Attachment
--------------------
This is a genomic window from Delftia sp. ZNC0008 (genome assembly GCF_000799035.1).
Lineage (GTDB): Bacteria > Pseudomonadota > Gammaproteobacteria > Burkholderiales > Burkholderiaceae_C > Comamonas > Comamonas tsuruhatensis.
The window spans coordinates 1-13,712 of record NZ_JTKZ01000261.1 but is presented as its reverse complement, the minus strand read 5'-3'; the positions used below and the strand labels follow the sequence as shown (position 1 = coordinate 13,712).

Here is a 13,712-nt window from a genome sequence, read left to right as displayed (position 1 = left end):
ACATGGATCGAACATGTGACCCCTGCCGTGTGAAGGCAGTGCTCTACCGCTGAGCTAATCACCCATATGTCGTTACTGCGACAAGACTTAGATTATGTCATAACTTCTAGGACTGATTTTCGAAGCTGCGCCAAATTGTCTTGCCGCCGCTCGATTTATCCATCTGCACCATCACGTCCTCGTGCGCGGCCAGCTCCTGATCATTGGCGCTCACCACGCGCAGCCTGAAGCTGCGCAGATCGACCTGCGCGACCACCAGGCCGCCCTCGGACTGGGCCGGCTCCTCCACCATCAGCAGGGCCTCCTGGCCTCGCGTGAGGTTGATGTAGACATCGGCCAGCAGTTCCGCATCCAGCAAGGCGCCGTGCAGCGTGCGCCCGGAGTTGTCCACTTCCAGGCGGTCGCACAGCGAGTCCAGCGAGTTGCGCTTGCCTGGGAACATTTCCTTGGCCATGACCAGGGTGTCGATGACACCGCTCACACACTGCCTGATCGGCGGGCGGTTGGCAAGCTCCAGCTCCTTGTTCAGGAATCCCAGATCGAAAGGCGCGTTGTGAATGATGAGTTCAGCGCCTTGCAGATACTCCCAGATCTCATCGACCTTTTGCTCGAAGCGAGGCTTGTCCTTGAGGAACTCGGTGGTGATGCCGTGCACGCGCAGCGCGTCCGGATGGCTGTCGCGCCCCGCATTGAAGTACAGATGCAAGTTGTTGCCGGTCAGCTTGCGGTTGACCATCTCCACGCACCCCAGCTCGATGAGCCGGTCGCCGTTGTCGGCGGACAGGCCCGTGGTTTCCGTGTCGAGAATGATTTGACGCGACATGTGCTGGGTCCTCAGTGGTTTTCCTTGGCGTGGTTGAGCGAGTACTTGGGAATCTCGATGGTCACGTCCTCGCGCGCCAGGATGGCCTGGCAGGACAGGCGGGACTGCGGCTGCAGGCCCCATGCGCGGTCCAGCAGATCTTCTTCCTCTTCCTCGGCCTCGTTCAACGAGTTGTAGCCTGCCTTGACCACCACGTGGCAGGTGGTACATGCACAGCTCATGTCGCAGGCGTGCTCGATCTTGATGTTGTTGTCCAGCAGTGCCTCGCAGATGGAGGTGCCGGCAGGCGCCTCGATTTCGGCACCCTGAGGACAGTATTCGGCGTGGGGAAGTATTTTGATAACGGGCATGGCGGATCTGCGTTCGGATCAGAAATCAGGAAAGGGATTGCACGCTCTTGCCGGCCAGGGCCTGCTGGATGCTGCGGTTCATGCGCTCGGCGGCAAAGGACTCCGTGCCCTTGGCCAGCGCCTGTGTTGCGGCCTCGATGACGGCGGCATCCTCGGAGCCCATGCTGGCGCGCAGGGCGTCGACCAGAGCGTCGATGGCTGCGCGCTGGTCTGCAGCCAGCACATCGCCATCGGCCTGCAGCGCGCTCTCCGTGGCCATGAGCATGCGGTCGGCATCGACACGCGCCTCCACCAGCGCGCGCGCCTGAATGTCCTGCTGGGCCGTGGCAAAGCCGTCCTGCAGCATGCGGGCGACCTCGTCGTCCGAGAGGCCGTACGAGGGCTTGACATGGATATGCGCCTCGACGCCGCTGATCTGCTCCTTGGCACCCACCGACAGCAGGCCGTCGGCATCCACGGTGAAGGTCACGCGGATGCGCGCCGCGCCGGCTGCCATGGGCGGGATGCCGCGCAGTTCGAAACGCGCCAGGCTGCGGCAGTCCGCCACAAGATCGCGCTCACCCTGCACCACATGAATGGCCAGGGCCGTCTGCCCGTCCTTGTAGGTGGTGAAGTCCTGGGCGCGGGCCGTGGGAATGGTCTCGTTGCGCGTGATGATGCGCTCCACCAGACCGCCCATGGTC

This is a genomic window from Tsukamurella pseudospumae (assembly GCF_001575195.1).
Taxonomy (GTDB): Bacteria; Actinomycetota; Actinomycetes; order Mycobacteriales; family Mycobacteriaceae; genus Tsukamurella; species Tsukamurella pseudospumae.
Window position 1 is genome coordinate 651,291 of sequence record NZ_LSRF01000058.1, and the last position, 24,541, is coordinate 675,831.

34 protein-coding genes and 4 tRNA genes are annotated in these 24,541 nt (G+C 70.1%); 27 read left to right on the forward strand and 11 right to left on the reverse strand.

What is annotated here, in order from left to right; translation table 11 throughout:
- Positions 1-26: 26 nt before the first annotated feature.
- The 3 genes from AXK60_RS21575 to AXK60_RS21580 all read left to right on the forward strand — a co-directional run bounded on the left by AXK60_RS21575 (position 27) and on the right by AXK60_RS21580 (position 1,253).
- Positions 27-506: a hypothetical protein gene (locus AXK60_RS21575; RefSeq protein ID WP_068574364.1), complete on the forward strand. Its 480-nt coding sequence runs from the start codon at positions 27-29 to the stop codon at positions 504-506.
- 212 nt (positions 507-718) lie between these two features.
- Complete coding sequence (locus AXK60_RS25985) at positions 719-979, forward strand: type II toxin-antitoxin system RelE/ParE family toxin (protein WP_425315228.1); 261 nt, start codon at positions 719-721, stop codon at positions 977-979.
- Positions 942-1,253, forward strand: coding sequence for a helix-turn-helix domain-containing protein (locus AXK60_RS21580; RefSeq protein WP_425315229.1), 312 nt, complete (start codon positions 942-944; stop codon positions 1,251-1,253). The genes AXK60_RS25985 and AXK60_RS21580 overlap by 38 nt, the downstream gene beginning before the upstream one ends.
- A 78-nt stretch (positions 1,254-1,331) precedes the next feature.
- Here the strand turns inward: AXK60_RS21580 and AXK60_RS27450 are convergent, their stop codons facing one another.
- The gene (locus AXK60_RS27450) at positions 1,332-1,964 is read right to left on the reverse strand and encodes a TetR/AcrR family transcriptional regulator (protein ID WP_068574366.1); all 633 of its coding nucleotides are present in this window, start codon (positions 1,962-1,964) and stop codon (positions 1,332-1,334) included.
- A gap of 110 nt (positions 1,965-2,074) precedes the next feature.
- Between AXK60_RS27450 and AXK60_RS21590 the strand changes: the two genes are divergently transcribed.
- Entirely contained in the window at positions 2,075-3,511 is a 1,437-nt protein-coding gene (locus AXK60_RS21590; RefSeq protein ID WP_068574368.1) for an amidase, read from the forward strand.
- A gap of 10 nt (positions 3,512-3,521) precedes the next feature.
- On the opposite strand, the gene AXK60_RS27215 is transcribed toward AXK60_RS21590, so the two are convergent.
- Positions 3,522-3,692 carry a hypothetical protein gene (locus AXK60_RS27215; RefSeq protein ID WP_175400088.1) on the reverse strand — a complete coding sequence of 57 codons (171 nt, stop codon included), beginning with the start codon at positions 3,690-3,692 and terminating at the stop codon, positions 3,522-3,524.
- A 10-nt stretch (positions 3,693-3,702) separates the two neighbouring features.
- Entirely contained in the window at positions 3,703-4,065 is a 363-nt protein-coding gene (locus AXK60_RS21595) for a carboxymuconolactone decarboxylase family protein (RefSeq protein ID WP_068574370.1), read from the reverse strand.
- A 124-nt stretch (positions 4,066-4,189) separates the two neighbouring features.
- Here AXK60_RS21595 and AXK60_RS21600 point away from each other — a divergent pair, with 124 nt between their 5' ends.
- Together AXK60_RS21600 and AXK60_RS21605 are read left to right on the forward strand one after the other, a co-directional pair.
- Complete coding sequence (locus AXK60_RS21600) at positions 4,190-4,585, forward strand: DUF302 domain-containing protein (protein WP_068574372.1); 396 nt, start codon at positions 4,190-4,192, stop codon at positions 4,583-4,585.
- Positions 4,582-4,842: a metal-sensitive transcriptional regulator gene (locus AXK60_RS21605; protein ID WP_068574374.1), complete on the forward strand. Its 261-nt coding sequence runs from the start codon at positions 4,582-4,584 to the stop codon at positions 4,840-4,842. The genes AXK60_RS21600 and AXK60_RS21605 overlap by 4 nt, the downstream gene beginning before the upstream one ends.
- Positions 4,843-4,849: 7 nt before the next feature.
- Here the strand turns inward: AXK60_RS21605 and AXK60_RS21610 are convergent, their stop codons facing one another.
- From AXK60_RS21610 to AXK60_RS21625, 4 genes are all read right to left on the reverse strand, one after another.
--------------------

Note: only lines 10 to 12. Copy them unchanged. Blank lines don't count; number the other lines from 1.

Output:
What is annotated here, in order from left to right; translation table 11 throughout:
- Positions 1-26: 26 nt before the first annotated feature.
- The 3 genes from AXK60_RS21575 to AXK60_RS21580 all read left to right on the forward strand — a co-directional run bounded on the left by AXK60_RS21575 (position 27) and on the right by AXK60_RS21580 (position 1,253).